Some analysts have opined that this move by the majority will lead to civil strife and even civil war. It seems that all international superpowers are interested in seeing the majority elect a president. President Bush has claimed that the international community will embrace a president elected by a 50+1 majority. The French have been left burned and scolded by the Syrians and the Arab position is well known. So, if with all this international support, the March 14 leaders are unwilling to take bold steps, then when will the Lebanese people find salvation and from whom?! The rejection of Gen. Suleiman by the opposition will ensure the Lebanese Army are in line with the hopes and aspirations of the Lebanese people as defenders of the nation against all enemies, external or internal, whomever the next president may be.
Recent structural changes with in the Opposition have seen it become more rigid and hard-line to deal with. The Syrians/Iranian axis has shifted their focus within their allies to those whom are less inclined to give up any gains that have been made in recent months in order to find a solution. Speaker Berri has been sidelined as the chief negotiator in preference to Michel Aoun, who nobody in the Majority is willing to negotiate with due his stubborn demands. On the Hezbollah front, nobody has heard from Sayyed Hassan Nassrallah for some time, whilst Sheik Naim Qassem has gained much press and is now the commander of the military wing of the party. Is the Opposition preparing for a showdown to solidify their gains and see them come to fruition?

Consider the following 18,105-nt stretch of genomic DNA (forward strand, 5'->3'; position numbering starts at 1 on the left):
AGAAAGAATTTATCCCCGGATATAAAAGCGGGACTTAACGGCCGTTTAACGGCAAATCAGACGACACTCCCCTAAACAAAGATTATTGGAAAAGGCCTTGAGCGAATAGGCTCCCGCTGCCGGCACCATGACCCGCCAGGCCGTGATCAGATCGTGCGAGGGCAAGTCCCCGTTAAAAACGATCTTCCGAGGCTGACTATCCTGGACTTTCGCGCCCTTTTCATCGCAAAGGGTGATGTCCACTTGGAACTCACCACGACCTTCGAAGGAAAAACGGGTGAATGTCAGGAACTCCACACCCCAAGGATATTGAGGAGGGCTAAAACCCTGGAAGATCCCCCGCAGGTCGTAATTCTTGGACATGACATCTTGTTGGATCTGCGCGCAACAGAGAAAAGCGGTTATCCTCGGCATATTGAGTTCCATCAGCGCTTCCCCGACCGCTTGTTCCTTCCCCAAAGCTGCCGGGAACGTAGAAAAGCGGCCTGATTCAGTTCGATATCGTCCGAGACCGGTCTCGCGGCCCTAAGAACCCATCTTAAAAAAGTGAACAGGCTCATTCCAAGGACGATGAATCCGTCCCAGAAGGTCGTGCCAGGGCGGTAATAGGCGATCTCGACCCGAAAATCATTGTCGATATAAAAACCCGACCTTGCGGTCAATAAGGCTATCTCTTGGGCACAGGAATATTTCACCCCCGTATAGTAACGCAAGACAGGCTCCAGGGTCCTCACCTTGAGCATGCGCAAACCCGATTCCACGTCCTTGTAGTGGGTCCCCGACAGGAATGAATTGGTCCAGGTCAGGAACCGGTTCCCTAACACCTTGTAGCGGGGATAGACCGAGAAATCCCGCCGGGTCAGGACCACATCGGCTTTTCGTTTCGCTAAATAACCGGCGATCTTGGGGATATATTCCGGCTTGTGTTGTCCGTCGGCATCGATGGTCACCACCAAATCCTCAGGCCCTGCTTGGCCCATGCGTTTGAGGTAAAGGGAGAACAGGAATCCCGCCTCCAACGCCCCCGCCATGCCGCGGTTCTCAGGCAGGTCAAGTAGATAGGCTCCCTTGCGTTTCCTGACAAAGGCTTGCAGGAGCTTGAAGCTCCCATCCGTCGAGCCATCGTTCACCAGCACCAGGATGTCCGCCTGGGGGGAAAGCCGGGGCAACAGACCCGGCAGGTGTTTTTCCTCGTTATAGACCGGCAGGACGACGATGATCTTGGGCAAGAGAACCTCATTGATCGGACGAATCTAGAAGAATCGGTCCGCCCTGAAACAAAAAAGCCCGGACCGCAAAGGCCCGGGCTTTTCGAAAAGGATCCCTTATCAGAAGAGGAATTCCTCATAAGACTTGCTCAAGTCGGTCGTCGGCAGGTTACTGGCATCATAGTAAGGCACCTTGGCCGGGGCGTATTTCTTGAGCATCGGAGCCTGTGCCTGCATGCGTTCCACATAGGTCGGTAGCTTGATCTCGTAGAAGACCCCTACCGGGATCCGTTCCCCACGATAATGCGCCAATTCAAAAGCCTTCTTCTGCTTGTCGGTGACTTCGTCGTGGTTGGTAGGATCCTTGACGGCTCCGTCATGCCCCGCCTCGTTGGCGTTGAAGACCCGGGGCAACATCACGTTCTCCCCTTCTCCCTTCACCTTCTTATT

There are those within March 14 that have the political experience and historical background to lead the movement into the right direction, with conviction and strength. As the presidential post is a Christian right, it is also a Christian responsibility. Those Christian leaders within March 14, who should by now know the consequences of inaction, need to do more than just press conferences and speeches. They need to leverage their non-Christian allies into taking a stand for a Christian post, a daunting task, yet one that needs to be achieved successfully. In the current Lebanese political climate, the only decisions that benefit the nation are difficult ones.
With the Annapolis conference making some surprisingly quiet achievements, the time is running out for the Lebanese of the March 14 spirit to realize their hopes and aspirations. The Bush administration is making a hard push to settle their new middle east before the next administration takes over. If the parliamentary majority in Lebanon fail in getting their act together and governing the nation so that it meets international resolutions and standards, they may find themselves isolated in a deal to settle the Palestinians in Lebanon.
If that happens, the Christians of Lebanon need not worry if they can agree on whom the next president of Lebanon may be!